Mark Ingram, RB1 Season Incoming?
Mark Ingram is now a member of the Ravens, a move which generated complete indifference from the fantasy community.
Let’s hope it stays that way because Ingram could be sitting on a fantastic season.
Ingram’s perception has suffered due to his proximity to Alvin Kamara’s insane abilities. But Ingram is a pretty damn good back. Ingram has topped 4.7 yards per carry in three straight years. He’s scored at least six touchdowns in five straight seasons; and he’s scored 10+ touchdowns in two of the past three years.
He’s also a very capable receiver. More on his zany PPR upside in a moment.
Ingram feels old, but he’s only 29 years old—a young 29 at that, considering the modest usage he’s experienced, averaging just 165 carries per year.
Coincidentally, with Alex Collins, Ty Montgomery and Bunk Allen gone, the Ravens are missing 170 running back carries…almost exactly Mark Ingram’s average workload.
But, whose to say that John Harbaugh will split carries for Ingram like Sean Payton did? Ingram could easily be a workhorse back, who gets spelled only periodically.
That brings us to the only notable runners still on roster, Gus Edwards and Kenneth Dixon. You already know Dixon is a non-factor. Edwards is a wildcard. He looked decent last year, but he also saw diminishing carries in the final four games of last year. Unless Edwards improves a lot in his second season, he shouldn’t be more than a change-of-pace threat to Ingram’s usage.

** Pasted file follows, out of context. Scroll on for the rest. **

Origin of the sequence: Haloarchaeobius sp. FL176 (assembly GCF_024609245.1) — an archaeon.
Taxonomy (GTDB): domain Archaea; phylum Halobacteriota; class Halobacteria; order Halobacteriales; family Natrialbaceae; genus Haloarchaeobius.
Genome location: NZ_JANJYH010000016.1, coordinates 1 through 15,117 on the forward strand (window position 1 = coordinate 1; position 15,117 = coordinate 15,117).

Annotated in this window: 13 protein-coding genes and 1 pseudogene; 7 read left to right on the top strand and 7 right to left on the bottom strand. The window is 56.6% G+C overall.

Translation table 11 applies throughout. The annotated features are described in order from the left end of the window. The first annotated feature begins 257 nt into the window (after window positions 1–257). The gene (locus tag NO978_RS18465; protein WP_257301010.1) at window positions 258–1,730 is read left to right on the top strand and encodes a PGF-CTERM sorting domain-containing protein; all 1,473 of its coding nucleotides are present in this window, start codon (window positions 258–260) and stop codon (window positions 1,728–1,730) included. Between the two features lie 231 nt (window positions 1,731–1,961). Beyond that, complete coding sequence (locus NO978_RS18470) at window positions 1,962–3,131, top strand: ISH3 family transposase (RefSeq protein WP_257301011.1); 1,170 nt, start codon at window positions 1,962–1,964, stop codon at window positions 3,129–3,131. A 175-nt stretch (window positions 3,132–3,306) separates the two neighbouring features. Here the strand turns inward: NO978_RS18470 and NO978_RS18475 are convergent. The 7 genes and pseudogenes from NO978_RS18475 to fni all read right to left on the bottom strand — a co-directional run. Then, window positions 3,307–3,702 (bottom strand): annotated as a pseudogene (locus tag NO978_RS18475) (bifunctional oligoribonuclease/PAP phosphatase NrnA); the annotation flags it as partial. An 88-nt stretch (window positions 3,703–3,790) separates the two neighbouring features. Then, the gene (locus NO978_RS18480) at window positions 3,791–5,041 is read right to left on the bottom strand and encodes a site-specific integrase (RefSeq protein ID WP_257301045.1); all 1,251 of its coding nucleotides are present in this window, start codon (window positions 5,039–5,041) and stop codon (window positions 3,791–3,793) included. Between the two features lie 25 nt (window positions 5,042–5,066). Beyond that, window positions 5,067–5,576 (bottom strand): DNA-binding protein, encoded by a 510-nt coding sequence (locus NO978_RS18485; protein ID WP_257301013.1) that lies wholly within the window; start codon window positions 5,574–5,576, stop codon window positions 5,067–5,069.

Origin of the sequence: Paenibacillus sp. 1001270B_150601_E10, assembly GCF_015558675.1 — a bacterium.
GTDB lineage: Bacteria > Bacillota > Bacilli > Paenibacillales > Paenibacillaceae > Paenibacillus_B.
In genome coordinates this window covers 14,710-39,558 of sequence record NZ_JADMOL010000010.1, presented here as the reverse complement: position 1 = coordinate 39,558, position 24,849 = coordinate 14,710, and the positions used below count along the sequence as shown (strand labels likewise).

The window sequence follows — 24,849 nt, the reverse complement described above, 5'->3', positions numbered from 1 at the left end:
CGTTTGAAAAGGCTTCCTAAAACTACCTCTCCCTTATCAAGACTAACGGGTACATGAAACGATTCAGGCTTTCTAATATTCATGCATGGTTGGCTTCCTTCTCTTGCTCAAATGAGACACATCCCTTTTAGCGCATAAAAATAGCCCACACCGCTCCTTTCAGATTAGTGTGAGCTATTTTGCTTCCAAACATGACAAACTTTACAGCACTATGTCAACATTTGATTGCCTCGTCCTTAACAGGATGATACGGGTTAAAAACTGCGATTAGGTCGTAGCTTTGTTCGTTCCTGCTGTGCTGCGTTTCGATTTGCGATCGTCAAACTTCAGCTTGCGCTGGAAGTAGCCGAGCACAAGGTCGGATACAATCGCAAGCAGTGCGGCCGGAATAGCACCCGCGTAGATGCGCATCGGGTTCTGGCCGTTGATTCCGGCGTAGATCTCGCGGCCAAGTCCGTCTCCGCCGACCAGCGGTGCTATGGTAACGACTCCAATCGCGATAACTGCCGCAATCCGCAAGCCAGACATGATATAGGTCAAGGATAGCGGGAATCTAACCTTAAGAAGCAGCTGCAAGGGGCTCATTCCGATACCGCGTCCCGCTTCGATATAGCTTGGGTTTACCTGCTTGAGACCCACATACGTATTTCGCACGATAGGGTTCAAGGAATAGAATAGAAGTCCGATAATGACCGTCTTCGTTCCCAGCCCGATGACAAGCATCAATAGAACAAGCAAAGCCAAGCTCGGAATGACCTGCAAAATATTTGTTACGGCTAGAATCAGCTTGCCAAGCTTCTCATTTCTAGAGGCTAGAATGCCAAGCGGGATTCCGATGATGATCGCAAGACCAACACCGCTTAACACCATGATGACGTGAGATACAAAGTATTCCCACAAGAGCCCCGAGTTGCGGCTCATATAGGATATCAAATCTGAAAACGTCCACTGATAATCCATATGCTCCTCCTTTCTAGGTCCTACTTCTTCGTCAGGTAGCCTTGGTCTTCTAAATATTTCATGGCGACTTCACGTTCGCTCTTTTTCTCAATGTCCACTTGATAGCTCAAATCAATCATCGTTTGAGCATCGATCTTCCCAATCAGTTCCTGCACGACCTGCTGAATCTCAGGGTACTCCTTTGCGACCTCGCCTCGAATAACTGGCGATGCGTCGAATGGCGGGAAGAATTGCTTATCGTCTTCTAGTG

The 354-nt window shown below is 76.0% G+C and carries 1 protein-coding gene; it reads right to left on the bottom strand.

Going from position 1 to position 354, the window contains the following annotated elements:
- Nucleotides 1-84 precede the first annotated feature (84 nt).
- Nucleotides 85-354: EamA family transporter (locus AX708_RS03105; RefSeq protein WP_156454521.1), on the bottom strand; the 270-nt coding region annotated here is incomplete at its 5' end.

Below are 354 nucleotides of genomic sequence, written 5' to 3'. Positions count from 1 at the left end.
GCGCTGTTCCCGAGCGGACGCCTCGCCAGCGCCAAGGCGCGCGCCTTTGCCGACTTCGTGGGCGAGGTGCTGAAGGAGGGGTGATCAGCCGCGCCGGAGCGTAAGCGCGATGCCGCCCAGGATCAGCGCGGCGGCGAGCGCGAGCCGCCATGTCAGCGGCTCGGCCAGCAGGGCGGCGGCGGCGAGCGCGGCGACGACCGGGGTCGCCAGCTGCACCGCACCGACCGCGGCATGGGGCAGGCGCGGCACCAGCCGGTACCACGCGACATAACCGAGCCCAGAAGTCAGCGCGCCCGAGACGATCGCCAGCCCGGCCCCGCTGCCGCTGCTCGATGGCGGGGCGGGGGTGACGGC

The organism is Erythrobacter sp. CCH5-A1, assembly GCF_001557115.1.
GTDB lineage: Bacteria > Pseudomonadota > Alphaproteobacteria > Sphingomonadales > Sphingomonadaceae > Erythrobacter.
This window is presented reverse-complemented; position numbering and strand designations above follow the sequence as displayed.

What can we expect from Ingram? A productive runner and PPR gold, Jerry.
Last year, in Lamar Jackson games, Baltimore’s runners flourished, averaging a whopping 27 carries and 148 rushing yards per game. By the way, that’s 5.4 yards per carry. Wow.
Imagine if Ingram is going to get most of that work. That’s drool-worthy.
As a receiver, Ingram is going to be terrific.
Last year, the Ravens threw 90 passes to runners. 81 of those passes went to departed runners.
Prior to last year’s suspension-shortened season, Ingram had topped 46 receptions in three straight years. With no other receiving talent in Baltimore’s backfield, the vast majority of the team’s receptions will go to Ingram.
Add it all up, and Ingram is sitting on an RB1 season.